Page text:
Burn treatment doesn’t begin or end in the burn center. Burn care starts immediately after a burn injury is suffered and continues for days, months or years, depending on the severity and the total body surface area (TBSA) affected. Burn and Reconstructive Centers of America (BRCA) and our burn care teams across the country empower patients to be active participants in their individualized care plans for a better care experience, better recovery and an overall better outcome. From raising burn awareness in local communities to instructing patients on how to care for their burns, essential burn treatment begins and ends at home. So, what should those suffering from a burn injury do to encourage healing at home?
Should you cover a burn?
Burn injuries not only damage the epidermis (top layer of skin), dermis (second layer of skin) and underlying soft tissues but also the body’s largest immune system. The skin is the body’s first line of defense against outside pathogens, microbes, dirt and debris. After suffering a burn injury, the body is more susceptible to infection and chronic or non-healing wounds. So, why should you cover a burn? Burns are considered open wounds. You should cover a burn to keep the wound bed sterile and free of harmful bacteria. What if your burns involve blistering? Should you cover a blister or let it breathe? It is recommended to leave the blisters intact if possible. If the blisters remain intact, you may not need to cover them. However, if the blisters are already broken or open, the blisters should be covered in a sterile bandage. Popped blisters become open wounds and are susceptible to bacterial colonization, debris and infection.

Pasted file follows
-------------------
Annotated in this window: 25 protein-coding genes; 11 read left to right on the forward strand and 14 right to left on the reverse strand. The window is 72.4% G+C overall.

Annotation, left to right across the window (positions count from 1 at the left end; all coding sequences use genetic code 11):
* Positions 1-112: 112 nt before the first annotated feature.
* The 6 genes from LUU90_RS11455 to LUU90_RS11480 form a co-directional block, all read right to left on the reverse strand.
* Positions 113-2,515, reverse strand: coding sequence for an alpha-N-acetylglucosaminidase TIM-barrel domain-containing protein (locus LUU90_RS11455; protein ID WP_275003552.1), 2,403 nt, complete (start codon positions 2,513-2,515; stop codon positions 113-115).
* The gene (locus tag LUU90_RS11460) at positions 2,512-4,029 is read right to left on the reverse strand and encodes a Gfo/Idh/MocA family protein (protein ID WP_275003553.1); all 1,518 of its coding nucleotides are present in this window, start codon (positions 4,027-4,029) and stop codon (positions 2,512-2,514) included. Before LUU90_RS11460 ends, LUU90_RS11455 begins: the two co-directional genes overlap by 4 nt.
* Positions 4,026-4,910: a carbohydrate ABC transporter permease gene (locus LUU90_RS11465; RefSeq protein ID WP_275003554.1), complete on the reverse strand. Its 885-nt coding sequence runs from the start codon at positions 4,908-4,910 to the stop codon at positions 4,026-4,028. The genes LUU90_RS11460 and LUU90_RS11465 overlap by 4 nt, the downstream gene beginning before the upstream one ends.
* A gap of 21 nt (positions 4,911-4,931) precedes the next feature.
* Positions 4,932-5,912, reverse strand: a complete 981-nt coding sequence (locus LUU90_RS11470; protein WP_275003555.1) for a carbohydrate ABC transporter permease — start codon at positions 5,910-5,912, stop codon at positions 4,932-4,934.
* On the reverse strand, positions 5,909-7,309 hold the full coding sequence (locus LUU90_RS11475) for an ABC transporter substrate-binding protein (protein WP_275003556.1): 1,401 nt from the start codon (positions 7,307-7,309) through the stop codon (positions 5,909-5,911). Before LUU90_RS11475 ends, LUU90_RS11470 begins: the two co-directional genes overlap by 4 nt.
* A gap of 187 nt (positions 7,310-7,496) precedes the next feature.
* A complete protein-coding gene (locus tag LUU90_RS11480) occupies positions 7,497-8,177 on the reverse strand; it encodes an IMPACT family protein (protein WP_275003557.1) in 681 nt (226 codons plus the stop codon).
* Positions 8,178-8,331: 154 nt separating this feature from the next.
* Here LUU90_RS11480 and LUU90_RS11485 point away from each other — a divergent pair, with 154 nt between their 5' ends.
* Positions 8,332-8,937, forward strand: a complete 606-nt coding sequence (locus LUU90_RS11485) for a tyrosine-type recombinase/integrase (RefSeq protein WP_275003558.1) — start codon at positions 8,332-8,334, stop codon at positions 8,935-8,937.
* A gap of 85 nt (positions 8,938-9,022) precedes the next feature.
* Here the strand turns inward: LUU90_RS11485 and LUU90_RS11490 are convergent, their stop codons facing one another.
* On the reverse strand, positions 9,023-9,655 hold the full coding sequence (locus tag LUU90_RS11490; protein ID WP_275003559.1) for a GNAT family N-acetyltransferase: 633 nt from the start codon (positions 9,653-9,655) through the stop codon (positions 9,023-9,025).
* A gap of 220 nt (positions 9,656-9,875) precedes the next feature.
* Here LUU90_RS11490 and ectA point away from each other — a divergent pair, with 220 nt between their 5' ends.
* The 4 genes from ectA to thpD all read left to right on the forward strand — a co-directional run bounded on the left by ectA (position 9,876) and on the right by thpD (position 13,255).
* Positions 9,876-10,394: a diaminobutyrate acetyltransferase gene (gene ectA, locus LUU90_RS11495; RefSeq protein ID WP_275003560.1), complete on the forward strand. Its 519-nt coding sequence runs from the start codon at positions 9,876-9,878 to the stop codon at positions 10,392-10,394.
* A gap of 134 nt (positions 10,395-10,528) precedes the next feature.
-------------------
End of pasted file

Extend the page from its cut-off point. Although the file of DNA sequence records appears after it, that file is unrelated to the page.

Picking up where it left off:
What should you use to cover a burn?
For at-home dressing changes, some recommended supplies include:
- Skin-safe medical tape
- An odor-free, colorless soap
- A basin of tepid or slightly warm water
- A dry, sterile gauze
- A non-adhesive wound dressing
- Sterile gauze wraps or gauze roll
- Wooden tongue depressors (for applying ointment)
- Other supplies prescribed to you or recommended by your doctor
What steps should you take to cover your burn or perform a dressing change?
Step one: Gather your supplies. Make sure everything is easily accessible and within reach.
Step two: The person performing the dressing change or covering the wound should wash their hands before continuing.
Step three: If there is an old dressing, take notice of the color of the wound discharge. If the discharge appears dark brown, yellowish-brown or reddish-brown, this is common and not typically cause for concern. Discoloration of the discharge is common and doesn’t mean there’s an infection, however, you want to examine and pay close attention to the skin surrounding the burn wound. If that skin starts turning red you are at risk of infection, and you should seek medical care.